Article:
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Seiji Tsutsumi

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BUSINESS
October 1, 1988 | MARTHA GROVES, Times Staff Writer
While a student in the late 1940s at Tokyo University, Seiji Tsutsumi enraged his capitalist father by demonstrating on behalf of left-wing causes. He paid a hefty price. When father Yasujiro died in 1964, he left the bulk of his real estate and transportation empire to Seiji's reportedly illegitimate half-brother Yoshiaki, whom Forbes magazine has identified as the world's richest man.
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BUSINESS
October 1, 1988 | MARTHA GROVES, Times Staff Writer
While a student in the late 1940s at Tokyo University, Seiji Tsutsumi enraged his capitalist father by demonstrating on behalf of left-wing causes. He paid a hefty price. When father Yasujiro died in 1964, he left the bulk of his real estate and transportation empire to Seiji's reportedly illegitimate half-brother Yoshiaki, whom Forbes magazine has identified as the world's richest man.
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BUSINESS
October 1, 1988 | JONATHAN PETERSON, Times Staff Writer
A giant Tokyo conglomerate Friday agreed to buy the worldwide Inter-Continental Hotel group for $2.27 billion, transferring ownership of some of the world's most famous luxury hotels from the British to the Japanese. The purchase by the Seibu Saison Group includes the Mark Hopkins in San Francisco, the May Fair in London and part ownership of the Willard in Washington. Grand Metropolitan PLC, the British firm that owns Inter-Continental, announced the sale after agreement was reached in Tokyo.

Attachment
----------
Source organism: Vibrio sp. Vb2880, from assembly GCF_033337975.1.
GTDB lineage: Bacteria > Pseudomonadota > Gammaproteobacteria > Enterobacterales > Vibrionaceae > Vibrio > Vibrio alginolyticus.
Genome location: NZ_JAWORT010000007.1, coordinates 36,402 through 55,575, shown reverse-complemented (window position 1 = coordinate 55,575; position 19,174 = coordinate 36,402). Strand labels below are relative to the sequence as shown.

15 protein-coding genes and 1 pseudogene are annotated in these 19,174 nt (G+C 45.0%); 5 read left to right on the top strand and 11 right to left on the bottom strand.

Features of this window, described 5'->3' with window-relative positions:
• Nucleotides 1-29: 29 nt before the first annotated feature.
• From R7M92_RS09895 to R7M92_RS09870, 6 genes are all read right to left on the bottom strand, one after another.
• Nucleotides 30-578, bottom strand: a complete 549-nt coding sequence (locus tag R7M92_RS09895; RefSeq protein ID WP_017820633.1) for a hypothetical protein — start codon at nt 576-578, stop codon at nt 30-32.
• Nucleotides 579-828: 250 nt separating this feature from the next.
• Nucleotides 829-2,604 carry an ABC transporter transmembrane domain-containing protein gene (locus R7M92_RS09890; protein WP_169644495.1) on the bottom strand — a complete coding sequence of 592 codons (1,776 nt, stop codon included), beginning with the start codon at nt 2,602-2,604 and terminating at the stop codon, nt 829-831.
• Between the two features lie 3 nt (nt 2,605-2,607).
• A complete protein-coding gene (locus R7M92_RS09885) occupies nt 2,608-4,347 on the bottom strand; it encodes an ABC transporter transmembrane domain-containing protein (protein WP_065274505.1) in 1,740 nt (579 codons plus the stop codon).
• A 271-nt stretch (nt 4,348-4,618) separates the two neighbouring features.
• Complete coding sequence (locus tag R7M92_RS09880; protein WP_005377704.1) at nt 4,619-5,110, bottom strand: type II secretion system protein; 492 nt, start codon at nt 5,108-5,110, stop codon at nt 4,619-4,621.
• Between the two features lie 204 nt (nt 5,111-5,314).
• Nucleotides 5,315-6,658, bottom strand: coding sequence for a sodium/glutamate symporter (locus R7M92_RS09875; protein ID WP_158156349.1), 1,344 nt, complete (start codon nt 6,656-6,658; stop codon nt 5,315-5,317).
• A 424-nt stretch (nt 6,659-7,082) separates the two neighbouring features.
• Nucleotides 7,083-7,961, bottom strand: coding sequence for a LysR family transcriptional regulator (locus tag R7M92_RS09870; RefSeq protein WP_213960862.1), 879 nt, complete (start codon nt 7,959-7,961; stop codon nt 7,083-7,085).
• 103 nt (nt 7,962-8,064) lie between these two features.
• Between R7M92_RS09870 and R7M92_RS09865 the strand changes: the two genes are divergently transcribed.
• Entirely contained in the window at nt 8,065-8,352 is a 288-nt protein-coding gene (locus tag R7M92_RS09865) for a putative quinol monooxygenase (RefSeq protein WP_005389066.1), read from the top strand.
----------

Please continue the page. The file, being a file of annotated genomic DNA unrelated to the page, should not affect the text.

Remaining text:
BUSINESS
October 1, 1988 | JONATHAN PETERSON, Times Staff Writer
A giant Tokyo conglomerate Friday agreed to buy the worldwide Inter-Continental Hotel group for $2.27 billion, transferring ownership of some of the world's most famous luxury hotels from the British to the Japanese. The purchase by the Seibu Saison Group includes the Mark Hopkins in San Francisco, the May Fair in London and part ownership of the Willard in Washington. Grand Metropolitan PLC, the British firm that owns Inter-Continental, announced the sale after agreement was reached in Tokyo.
BUSINESS
December 24, 1990 | ELAINE KURTENBACH, ASSOCIATED PRESS
Japanese businessmen are extending a tentative lifeline to the ailing Soviet economy even though their government has avoided wider ties pending resolution of a long-standing territorial dispute. A number of companies have signed contracts or worked behind the scenes to help the Soviets in their herculean task of converting to a market-oriented economy.
NEWS
February 24, 1991 | CLAYTON JONES, CHRISTIAN SCIENCE MONITOR
Little noticed recently at the Tokyo Stock Exchange was a peculiar spectator, Grigory Yavlinsky. As a top economic planner in Moscow, he was taking a cram course in how pit traders use finger language to furiously buy and sell private capital. He, like dozens of other Soviets, is doing what Western nations have been doing for more than a decade: learning from the Japanese.
BOOKS
July 12, 1992 | Phillip Lopate, Lopate is author of the novel "The Rug Merchant , " and "Against Joie de Vivre," a collection of essays). and
"What imprisoned me was the organization I myself had built. This organization had become one of the knots in an invisible net cast over the world, enveloping this fifty-second-floor office. . . . I am, however, pushed forward by the feeling that I must scrupulously fulfill my obligations. I keep running without knowing why."
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